If there is some good news this month, it is that the rate of change of food stamp users is finally beginning to slow.  Despite the fact that food stamp usage once again increased, at the slowest pace since November of 2008.  At the end of Febuary we saw that 44.2 million Americans were using food stamps.  This amount is a 11.6% increase year over year.
While this is great news, it should also make you sick to know that the US Government (you) is paying $5.9 Billion a year to support these families.

There you have it for part one.  We are seeing continued stability in the rail shipping area, just an uptick in residential housing, and continued transaction weakness in commercial real estate.  The good news is that food stamp usage growth is slowing too.  In general perhaps we'll see a continued drop in commodity prices as we find out if Mr. Bernanke was correct in his thought that commodity price inflation was merely "transitory".



On January 6th of this year I posted an article called MCP BREAKDOWN about the craziness of the valuation of a company in a "hot" sector.  Molycorp (MCP) has been the darling of Wall Street receiving loads of hype and a tremendous amount of attention.  A perfect storm has developed as the company is exploiting a space where there is real need in terms of the product that they intend to mine and geopolitical issues related to the supply that is already available in the world.  Back in January and the preceding months China had taken overt actions to limit the amount of rare earth metals they were going to sell on the world market.  Obviously the threats of controls jacked up prices and also pushed stock prices of those mining companies through the roof.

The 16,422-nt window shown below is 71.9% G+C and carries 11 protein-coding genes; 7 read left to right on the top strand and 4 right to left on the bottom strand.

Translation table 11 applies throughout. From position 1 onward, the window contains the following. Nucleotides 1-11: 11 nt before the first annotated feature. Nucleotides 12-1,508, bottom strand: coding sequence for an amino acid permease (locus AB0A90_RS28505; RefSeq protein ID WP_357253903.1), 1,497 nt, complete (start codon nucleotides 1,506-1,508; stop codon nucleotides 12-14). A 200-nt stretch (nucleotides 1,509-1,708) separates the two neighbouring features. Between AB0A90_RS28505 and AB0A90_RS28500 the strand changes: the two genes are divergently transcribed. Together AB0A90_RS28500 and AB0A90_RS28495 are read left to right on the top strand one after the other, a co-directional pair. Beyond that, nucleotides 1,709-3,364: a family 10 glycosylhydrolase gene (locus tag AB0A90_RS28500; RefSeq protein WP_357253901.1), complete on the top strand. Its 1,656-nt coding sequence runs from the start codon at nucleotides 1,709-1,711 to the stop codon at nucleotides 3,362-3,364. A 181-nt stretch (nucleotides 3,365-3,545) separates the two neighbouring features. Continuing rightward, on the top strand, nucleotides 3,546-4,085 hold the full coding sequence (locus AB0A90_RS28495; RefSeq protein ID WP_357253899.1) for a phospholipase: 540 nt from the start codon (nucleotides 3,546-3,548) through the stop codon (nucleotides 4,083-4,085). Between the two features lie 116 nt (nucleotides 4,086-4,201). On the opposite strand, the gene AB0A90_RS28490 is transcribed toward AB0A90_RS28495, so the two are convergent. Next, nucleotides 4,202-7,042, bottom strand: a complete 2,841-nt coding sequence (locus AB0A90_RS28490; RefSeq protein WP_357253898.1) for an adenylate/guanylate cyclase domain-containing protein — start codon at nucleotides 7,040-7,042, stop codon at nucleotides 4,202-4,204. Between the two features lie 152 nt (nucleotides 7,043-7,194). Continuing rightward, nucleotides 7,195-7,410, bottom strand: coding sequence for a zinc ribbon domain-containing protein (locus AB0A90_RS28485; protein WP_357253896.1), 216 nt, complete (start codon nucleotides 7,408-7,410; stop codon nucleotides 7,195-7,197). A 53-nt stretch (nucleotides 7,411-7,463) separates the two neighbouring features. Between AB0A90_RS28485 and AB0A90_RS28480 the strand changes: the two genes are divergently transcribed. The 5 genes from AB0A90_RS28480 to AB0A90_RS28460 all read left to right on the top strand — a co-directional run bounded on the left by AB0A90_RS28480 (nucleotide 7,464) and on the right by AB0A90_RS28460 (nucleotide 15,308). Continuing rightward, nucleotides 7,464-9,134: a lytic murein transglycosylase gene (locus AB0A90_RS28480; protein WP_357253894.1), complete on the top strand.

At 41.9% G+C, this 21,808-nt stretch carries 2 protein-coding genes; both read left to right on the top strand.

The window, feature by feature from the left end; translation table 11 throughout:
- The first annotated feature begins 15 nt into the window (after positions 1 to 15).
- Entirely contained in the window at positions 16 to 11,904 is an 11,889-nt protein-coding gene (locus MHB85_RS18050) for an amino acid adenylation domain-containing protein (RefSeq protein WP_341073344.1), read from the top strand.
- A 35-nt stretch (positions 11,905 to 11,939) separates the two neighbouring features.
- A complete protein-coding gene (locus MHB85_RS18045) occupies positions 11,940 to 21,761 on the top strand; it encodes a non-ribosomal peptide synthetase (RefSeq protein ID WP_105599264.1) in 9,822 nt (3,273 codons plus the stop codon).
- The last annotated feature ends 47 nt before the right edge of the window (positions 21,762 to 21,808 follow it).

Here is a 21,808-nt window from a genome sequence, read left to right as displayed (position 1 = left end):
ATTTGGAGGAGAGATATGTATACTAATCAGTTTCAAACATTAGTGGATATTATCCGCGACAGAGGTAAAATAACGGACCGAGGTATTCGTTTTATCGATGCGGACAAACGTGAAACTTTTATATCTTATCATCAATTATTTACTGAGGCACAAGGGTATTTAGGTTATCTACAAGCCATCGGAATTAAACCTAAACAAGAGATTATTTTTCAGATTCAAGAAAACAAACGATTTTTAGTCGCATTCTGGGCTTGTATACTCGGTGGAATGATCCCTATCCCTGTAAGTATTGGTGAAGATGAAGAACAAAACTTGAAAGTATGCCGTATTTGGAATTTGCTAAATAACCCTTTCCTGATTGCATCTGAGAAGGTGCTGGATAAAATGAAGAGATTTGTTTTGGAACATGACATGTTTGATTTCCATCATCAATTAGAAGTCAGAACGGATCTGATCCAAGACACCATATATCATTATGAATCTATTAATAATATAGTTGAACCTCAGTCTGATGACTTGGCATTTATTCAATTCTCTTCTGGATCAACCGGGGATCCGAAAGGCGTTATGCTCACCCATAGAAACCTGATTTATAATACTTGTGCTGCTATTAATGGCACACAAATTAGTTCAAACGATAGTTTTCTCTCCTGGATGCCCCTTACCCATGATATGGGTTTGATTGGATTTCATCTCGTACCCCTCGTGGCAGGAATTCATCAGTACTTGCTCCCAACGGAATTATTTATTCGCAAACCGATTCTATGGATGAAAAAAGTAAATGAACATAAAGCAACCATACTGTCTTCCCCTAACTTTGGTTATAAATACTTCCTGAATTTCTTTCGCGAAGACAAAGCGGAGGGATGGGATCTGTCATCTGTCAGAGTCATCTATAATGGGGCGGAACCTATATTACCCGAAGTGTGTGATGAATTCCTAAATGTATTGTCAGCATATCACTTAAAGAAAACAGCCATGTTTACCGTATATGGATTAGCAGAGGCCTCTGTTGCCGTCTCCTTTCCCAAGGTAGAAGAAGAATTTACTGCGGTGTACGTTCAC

As we all know, investing is about anticipating the next move, not just catching the one that is in play today.  If you are not looking forward, you will end up catching the tail end of a rally only to be left holding the bag.  (Ask buyers of silver at $48.00 how that feels just one week later).  Is the "anticipation effect" enough to justify the valuation of MCP where it is?
I'm not sure is the clear answer, but everything in me says no.  Recall in the post that I discussed how revenues were expected to be $15 Million for the year and the valuation of the company was close to $5 Billion?  It is great to see that since that time revenues have increased to $35 Million, but of course the valuation of the company is even greater now that the stock has traded almost $20.00 higher.  Now this post is a bit late to the party since MCP is now trading around $63.00 a share, but it is still noteworthy because that price level is still about $8.00 greater than when I called it overvalued in the first place! 

Who knows what the future will bring, but one thing experience has taught me is that companies that have rise fast and furiously often produce situations where obscene valuations don't match the hope and speculation about future growth.  More often, these situations usually don't end well for the stock holder.

Take a look at the chart and notice there is some weak support at $63 where it has bounced as I finish this note, however, the bottom of this ascending channel could take MCP down to the $50 area.

Be Careful!